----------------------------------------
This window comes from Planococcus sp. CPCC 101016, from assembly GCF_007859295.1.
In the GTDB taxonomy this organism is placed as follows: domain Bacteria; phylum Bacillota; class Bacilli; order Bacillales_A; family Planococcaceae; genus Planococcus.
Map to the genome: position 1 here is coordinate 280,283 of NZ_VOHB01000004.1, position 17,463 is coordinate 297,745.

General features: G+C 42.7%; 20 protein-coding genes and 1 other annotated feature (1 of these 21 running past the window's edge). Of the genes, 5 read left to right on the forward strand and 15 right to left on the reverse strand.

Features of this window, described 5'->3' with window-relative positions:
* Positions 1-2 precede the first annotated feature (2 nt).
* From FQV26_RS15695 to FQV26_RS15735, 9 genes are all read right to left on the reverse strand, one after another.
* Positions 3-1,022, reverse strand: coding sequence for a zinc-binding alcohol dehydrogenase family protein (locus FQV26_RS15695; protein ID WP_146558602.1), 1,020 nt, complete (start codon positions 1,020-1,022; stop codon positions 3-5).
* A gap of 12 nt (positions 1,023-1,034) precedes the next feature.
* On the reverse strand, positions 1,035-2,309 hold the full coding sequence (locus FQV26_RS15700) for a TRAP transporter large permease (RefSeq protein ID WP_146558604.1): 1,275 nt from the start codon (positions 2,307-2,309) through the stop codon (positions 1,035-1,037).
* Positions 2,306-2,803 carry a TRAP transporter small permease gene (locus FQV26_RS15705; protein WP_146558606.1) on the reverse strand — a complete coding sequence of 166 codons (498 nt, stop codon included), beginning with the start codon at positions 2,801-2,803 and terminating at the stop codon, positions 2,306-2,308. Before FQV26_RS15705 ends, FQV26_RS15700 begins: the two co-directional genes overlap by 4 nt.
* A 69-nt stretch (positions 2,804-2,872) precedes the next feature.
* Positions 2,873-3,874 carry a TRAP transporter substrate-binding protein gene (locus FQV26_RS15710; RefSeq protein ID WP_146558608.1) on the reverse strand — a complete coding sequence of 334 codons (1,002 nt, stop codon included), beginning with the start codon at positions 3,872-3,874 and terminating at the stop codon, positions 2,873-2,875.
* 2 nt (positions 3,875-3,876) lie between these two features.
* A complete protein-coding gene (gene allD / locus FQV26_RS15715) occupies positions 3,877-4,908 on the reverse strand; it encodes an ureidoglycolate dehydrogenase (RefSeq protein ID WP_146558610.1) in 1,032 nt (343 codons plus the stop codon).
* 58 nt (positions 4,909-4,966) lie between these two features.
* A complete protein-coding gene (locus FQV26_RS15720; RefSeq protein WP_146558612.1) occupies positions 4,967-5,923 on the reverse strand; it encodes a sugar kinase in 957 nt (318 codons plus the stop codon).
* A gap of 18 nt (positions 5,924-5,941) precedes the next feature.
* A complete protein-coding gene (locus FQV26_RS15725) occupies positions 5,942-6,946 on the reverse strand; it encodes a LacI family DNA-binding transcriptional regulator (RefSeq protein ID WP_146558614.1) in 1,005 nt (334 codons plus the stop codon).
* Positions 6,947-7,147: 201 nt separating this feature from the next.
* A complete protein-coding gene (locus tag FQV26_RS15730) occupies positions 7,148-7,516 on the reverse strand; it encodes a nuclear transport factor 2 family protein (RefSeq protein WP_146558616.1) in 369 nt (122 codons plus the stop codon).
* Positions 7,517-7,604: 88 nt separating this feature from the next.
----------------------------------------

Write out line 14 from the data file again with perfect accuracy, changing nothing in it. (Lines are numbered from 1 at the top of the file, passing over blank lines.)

* 2 nt (positions 3,875-3,876) lie between these two features.